In a tranquil park in Saint Henri on a soft summer’s evening, the sun slowly sets behind the baseball diamond as two teams of young adults play softball. Behind the outfield fence, students and other onlookers sit and listen on benches and a hill as, one by one, a series of ex-prisoners and prison rights activists come to the microphone to read out a sobering list: the names of men who have died in custody this year.
The August 10th event drew about 75 people and took place in Parc Vinet, near the Lionel-Groulx metro station. The proceedings were simulcast on CKUT 90.3 FM, McGill University’s campus radio station. A selection of speakers spoke, sang and even rapped about their dismay at how prisons and even long-term care facilities handle those incarcerated therein.
Why August 10th? This date has become an international date to mark prisoner’s rights. It all began almost 50 years ago, in Ontario.
On August 10, 1974, while in segregation at the Millhaven Institution near Kingston, Ontario, inmate Edward Nalon took his own life by severing the arteries in his elbow. He had been struggling with psychological issues for some time. He has asked for a transfer out of segregation and his request had been granted, but nobody bothered to tell Nolan, and he languished in segregation, apart from the general population. The “panic buttons” inside the segregation wing’s cells were disconnected.
The next year, on the anniversary of Nalon’s suicide, inmates at Millhaven refused to eat or work, demanding an end to isolation cells, among other prison injustices. Many of them were punished by being placed in solitary confinement.
On May 21st, 1976 another prisoner died in the segregation unit of Millhaven Prison. Robert Landers was very active and outspoken in the struggle for Prisoners Rights. He had been doing his time at Archambault Prison, near Montreal. He was on the Inmate Committee at Archambault, where prisoners were in the process of organizing a prisoner strike to better conditions inside. Bobby was involuntarily transferred to Millhaven just before the strike in January 1976 and thrown into solitary confinement, better known as “the hole.”
On the night before he died Bobby tried to get medical help, however, the panic buttons in the cells had still not been repaired. He wanted to see the nurse, who could be heard laughing and talking with guards. He and three other prisoners all called out for her to come on to the range, but were ignored by both the nurse and the guards. In the morning they found Bobby dead and a scribbled note on his bed that requested medical aid and described symptoms that indicated a heart problem. At the inquest into his death it was determined that he died from a heart attack and a heart specialist confirmed that he should have been in an intensive care unit, not in solitary confinement.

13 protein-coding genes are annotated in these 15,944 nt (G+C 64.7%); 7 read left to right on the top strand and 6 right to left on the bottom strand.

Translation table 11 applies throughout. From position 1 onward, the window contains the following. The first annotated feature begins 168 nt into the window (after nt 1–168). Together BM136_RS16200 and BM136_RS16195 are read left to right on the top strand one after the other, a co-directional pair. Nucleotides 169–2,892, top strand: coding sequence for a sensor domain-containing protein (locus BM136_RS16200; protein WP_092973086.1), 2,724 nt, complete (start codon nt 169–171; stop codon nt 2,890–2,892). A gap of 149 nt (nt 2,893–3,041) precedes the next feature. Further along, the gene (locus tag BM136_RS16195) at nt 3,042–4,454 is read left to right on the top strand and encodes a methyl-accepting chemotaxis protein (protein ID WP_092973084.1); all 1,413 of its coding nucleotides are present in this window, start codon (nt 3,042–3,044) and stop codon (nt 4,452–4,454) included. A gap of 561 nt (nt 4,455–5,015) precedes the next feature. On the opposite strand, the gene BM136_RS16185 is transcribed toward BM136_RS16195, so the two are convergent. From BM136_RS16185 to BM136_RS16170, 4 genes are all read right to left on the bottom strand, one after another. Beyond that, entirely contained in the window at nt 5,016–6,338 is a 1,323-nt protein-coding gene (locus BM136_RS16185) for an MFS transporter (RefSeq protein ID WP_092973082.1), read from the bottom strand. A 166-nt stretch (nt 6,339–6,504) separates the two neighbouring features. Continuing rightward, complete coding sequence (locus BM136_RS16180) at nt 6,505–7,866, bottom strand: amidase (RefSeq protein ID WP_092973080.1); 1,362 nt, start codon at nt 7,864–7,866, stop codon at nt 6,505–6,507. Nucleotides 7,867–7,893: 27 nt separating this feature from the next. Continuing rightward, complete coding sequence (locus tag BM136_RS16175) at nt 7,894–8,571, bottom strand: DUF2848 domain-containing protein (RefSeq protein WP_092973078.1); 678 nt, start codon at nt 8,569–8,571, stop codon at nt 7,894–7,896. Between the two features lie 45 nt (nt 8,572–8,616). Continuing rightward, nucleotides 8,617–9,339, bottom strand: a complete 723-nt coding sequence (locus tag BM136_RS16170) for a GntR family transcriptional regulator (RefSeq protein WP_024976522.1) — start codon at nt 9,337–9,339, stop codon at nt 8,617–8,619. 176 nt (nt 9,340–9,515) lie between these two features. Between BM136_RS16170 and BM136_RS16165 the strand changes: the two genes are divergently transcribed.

The movement for prisoners to refuse to work or eat on August 10th spread to other Canadian jails. It then spread outside of Canada. In 1983, prisoners in France refused to eat on this day. By the 1990s prisoners in Germany, France, Australia and the U.S. would observe this day.
Prison by the numbers:
Canadians pay almost $2 billion per year to incarcerate people. Most of this money goes to staff salaries.
According to Statistics Canada, for the fiscal year 2020-21, on any given day:
– There was an average of 12,827 inmates in federal prisons, where adults serve sentences of two years or more;
– There were 18,946 inmates on average in provincial and territorial jails;
– And there was an average of 489 youths in prison at any one time.
In Québec, the number of incarcerated adults was 3,621 on an average day in 2020-2021. And almost 11,000 were under community supervision of some sort, adults and youths included. The largest prison in Quebec is Bordeaux Prison, in the borough of Ahuntsic-Cartierville, with a maximum capacity of 1,189 inmates.
These averages are likely lower right this moment as federal prisons release people to allow for better spacing for COVID-19 protocols. Federal incarceration rates have plunged since the outbreak of the pandemic. Indeed, in Quebec, the adult incarceration rate has been declining since 2013-2014, when it was 78 adults per 100,000 in the population. It is down to 52 per 100,000 adults as of 2020-2021. Most Quebecers behind bars are on remand, meaning they are probably awaiting trial or sentencing.
Just as importantly for the purposes of public safety, on any given day 9,422 people were being supervised federally on some sort of parole or community supervision in 2020-2021. That number is presumably higher now because of the pandemic.
According to data from Quebec’s Public Security Ministry, as of April 2022, more than 740 inmates, and over 400 guards tested COVID-positive in provincial facilities since March 2020. And a recent report in local media suggested that half the inmates at Cowansville Institution, the largest federal prison institution in Quebec, had tested positive for COVID-19.
I can personally testify to the fact that every precaution is taken in federal prisons to not spread the virus. When I was there we were masked, expected to socially distance, and regularly tested and inoculated for the Coronavirus. Signs hung on almost every wall encouraged us to respect hygiene restrictions.